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Last Updated: Sunday, 7 November, 2004, 04:14 GMT
Call for tax on the super rich

Geoff Mulgan
Geoff Mulgan is worried about the rise of the super rich

The government should consider raising the top rate of income tax to 50 per cent, the former head of policy at the Prime Minister's Office has said.

Geoff Mulgan, who was in charge of the policy directorate at Number 10 until earlier this year, told the BBC's Panorama programme that the top earners in the country seem to be getting more influential.

He said the government should be worried about this rise of a super-rich, elite class in Britain - and suggested that a 50 per cent top income tax rate might help combat the problem.

Mr Mulgan's comments came in a Panorama documentary - "Winner Take All Britain" - which will explore the rise of a high earning elite in Britain. The programme is due to be broadcast this Sunday at 10:15pm.

The top one per cent of earners in the UK currently account for 13 per cent of earnings, more than double the figure when Mrs Thatcher came to power.

There are now more than 475,000 people in Britain who earn more than 200,000 a year.


It's a very short-sighted approach to tax people with money
DeAnne Julius, economist

It is figures like these, and the influence that the high earners may have on both politics and the spending habits of the public, that worries Mr Mulgan,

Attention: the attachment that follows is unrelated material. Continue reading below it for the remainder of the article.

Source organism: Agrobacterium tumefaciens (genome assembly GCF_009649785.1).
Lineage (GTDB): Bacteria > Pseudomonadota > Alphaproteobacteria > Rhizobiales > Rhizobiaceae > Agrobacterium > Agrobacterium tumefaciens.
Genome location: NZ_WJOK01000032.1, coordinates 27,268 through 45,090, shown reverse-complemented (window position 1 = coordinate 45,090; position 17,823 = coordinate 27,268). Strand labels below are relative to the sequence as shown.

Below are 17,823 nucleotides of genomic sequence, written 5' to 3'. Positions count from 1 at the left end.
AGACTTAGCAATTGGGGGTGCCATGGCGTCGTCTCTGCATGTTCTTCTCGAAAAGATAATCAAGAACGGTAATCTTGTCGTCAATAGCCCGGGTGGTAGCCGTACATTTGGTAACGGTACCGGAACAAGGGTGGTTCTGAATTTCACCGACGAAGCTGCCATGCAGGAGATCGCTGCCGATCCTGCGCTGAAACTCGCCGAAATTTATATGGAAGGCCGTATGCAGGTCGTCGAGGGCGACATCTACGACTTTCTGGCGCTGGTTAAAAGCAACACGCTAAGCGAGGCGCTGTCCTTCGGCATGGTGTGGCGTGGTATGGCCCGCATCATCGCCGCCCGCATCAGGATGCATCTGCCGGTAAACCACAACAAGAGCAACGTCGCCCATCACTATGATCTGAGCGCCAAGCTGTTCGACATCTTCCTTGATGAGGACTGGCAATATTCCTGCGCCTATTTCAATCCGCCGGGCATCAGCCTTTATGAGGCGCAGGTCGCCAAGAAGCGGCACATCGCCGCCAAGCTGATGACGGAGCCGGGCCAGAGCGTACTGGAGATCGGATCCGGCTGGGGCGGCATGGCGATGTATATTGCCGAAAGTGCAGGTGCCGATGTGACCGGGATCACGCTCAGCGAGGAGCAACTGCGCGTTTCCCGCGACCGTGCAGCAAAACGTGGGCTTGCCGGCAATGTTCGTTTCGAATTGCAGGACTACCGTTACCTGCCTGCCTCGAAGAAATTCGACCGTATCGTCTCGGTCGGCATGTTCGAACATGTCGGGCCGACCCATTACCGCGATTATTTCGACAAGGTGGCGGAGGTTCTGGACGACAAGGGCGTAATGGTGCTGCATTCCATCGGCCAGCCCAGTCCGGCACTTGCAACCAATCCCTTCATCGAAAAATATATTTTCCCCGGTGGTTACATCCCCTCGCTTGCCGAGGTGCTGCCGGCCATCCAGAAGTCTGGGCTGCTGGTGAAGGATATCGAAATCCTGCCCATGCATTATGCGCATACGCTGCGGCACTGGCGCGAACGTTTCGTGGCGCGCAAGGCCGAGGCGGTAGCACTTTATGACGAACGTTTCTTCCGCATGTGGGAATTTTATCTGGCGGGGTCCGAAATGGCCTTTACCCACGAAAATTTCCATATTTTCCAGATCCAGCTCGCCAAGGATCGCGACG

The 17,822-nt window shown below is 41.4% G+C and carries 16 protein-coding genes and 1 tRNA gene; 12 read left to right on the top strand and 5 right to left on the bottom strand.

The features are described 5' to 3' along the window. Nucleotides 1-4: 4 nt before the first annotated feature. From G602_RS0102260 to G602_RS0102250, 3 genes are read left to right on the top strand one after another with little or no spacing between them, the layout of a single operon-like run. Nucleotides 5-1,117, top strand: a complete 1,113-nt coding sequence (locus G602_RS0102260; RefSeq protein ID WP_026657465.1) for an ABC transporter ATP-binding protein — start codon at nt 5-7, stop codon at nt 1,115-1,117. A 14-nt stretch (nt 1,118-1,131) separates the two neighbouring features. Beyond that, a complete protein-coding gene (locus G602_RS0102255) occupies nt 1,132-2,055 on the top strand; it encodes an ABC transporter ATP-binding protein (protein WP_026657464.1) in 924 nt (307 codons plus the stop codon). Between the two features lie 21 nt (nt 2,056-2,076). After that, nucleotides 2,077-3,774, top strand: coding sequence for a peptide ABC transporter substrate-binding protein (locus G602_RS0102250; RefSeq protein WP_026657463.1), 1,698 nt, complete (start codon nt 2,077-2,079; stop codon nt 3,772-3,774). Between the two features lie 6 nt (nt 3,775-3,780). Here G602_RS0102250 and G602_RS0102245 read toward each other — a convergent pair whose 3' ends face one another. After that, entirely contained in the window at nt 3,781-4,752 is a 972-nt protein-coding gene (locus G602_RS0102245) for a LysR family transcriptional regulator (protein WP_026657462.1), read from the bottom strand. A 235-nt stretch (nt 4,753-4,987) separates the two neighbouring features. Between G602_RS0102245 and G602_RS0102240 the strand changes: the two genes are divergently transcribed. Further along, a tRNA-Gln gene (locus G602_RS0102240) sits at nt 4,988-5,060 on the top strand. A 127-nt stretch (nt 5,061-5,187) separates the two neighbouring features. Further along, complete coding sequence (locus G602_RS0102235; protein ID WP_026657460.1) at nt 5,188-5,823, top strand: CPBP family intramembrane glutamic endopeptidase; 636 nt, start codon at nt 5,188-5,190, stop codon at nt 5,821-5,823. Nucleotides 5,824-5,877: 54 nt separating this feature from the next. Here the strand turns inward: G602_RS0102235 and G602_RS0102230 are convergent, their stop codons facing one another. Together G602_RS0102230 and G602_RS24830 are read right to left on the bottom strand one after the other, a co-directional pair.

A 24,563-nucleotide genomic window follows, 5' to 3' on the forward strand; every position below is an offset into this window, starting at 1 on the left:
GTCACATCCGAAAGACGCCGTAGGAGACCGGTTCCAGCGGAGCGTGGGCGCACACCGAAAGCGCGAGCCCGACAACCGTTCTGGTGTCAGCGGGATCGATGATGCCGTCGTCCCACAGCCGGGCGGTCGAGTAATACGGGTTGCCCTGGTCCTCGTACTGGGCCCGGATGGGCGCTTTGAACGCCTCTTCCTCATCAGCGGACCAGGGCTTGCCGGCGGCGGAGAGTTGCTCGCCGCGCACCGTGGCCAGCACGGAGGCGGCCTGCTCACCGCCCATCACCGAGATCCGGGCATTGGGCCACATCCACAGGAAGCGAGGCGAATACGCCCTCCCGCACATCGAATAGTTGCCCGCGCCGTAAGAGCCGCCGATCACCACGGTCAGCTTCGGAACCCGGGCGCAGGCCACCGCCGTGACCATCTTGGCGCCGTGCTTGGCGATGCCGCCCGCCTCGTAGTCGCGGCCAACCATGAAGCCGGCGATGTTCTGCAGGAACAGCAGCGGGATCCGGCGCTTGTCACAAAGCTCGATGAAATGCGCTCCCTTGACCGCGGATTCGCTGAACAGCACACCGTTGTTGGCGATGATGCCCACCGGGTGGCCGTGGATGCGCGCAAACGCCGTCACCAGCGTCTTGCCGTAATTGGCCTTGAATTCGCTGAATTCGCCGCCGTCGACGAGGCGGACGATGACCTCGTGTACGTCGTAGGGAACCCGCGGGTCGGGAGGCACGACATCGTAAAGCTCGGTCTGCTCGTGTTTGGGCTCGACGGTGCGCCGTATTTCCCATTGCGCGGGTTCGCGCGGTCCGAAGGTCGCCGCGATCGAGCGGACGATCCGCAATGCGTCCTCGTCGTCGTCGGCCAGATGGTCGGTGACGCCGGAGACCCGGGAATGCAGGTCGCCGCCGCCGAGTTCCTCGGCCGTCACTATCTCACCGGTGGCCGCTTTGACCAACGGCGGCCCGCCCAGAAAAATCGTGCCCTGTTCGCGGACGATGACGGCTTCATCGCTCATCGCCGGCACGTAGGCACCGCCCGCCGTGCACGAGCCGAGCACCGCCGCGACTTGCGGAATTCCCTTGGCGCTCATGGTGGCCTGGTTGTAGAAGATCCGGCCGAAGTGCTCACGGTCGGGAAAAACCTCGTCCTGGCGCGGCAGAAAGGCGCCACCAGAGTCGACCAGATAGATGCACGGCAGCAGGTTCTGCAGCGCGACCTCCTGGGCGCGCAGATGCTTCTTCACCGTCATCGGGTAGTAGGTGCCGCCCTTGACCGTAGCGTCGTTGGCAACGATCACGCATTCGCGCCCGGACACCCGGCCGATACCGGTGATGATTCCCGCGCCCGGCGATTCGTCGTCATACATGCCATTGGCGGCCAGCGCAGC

He said: "The top one per cent of the population seem to be getting richer and richer."

"They also seem to be becoming more and more powerful in politics and probably also more influential in our culture."

"We're also seeing people lower down the scale trying to keep up with the spending and lifestyle patterns of the very rich and finding they can't do that and therefore getting deeper and deeper into debt."

Mr Mulgan, now Director of the Institute of Community Studies, believes that the rise of the cult of celebrity has protected the super rich from a backlash over their wealth.

He said: "In the past where there's been a big surge in the power and wealth of the very rich, people have become envious, they've turned to politics or often sometimes it's turned to rioting."

"What's surprising about the last 10 or 20 years is that hasn't really happened and I think part of the reason maybe the rise of a celebrity culture."

Short sighted

Mr Mulgan said that action may have to be taken to curb the growing gap between the super rich and everybody else.

He said: "It's actually proved easier to improve the lot of the relatively poor groups in societies than it has been to reign in the runaway super elites.

"There are things which can be done, whether a 50 per cent rate or a 60 per cent is the key I think is a matter for debate."

But DeAnne Julius, who used to sit on the Bank of England's interest rate setting Monetary Policy Committee, told the Panorama team that raising taxes would be a bad idea.

She said: "The particular success of the high-earning one per cent is something that in many cases we should be pleased about."

"It's a very short-sighted approach to tax people with money, to tax them heavily because these are also usually the most mobile people.

"The question really then is does the winner take too much, and I think that's really a question of envy. Envy is a very destructive emotion. Individually, personally, but also for a society."

Panorama: Winner takes all Britain will be broadcast on Sunday, November 7, on BBC One at 22:15 GMT.

Winner takes all Britain
02 Nov 04 |  Panorama
High earners at a high price?
07 Nov 04 |  Panorama
10 facts: The super rich
07 Nov 04 |  Panorama
Britain's elite earners
07 Nov 04 |  Panorama
The one per cent shopping list
07 Nov 04 |  Panorama
The 'superstar' effect
07 Nov 04 |  Panorama
Your comments
07 Nov 04 |  Panorama

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